I have commented there, and I have it watchlisted.--Aervanath (talk) 16:04, 21 July 2009 (UTC)

Advertizing on Wikipedia allowed?

Hello Aervanath,

I was reading the Asphalt_plant article, and found out that a user edited a large part of the page and added his name, company title and web site address inside the article (in bold above the "Types of plant" paragraph). I am not sure whether it fits the guideline of Wikipedia or not, especially the NOTADVERTIZING part.

Thank you for your help.

djee —Preceding undated comment added 10:28, 21 July 2009 (UTC).

(just passing through) The material in question was copied directly from an external website; I've reverted this and left a note with the user who originally added it. Chris Cunningham (not at work) - talk 14:58, 21 July 2009 (UTC)
As usual, Chris has it exactly correct.--Aervanath (talk) 16:03, 21 July 2009 (UTC)


I am surprised to see you moved Berne to Bern; when I left it, there was no consensus either way, and I see none in the discussion which followed. Please restore what should never have been moved. Septentrionalis PMAnderson 20:34, 17 July 2009 (UTC)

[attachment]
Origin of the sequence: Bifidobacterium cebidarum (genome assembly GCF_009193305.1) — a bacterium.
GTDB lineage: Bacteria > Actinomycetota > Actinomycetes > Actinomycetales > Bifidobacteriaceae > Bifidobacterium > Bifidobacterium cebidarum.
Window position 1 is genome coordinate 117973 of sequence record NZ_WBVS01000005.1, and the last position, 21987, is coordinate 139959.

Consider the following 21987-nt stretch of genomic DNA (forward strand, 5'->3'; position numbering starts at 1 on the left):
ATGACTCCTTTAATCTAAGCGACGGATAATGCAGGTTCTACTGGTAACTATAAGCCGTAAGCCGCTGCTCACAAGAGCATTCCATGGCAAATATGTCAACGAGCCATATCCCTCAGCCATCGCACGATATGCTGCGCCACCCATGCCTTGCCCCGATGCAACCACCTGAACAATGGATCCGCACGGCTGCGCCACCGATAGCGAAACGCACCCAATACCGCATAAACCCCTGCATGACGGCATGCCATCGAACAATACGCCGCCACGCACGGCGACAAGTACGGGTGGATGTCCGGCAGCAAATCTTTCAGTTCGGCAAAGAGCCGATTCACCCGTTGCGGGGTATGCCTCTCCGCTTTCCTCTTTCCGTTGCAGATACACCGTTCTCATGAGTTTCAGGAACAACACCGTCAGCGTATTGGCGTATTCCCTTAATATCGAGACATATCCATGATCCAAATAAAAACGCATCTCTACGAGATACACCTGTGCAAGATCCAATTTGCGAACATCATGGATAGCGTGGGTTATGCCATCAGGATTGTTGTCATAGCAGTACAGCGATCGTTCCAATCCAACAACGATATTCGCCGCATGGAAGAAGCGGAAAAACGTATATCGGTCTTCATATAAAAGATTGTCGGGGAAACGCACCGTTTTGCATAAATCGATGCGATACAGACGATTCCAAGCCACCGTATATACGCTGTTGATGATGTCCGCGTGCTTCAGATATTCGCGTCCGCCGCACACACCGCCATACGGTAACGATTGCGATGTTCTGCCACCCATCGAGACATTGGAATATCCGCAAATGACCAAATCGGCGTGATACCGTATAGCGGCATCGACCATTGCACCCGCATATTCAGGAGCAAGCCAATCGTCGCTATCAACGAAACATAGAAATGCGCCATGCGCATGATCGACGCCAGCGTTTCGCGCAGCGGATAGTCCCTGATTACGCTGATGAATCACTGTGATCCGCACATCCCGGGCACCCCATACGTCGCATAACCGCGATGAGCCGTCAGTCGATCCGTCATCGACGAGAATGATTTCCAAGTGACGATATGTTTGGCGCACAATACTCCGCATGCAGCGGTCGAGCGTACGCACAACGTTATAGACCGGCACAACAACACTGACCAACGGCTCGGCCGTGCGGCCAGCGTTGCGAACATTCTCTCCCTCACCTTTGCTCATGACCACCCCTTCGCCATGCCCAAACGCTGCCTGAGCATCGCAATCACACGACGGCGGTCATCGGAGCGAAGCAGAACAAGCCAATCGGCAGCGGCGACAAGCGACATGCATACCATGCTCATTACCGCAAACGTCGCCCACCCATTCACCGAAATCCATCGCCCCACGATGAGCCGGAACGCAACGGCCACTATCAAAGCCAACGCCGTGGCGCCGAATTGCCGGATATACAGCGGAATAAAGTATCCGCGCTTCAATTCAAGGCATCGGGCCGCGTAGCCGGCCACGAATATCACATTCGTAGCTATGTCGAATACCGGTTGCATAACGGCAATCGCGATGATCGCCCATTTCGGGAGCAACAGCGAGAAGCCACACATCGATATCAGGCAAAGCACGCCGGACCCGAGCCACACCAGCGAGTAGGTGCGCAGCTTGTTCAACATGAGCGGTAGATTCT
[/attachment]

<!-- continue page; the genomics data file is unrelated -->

That close is over a month old, so I've gone back and re-read the discussion. Then I read it again, just to make sure. From what I can see, there was clear consensus for the move. This was not an issue of British vs. American English, as it was clearly shown that British English had no clear preference, so it came down to prevalent English language usage, which was clearly Bern. You will note that two editors withdrew their opposition to the move based on the evidence introduced on this point. Thus I see no reason to reverse this move.--Aervanath (talk) 02:36, 18 July 2009 (UTC)
Comment. I read in the move discussion "Bern is the German, Berne the French, spelling, of the city." And I read in the article "The official language of Bern is German." As such it seems more logical to use Bern for the article name. How it is used in English, though would be the deciding factor. (talk) 04:22, 18 July 2009 (UTC)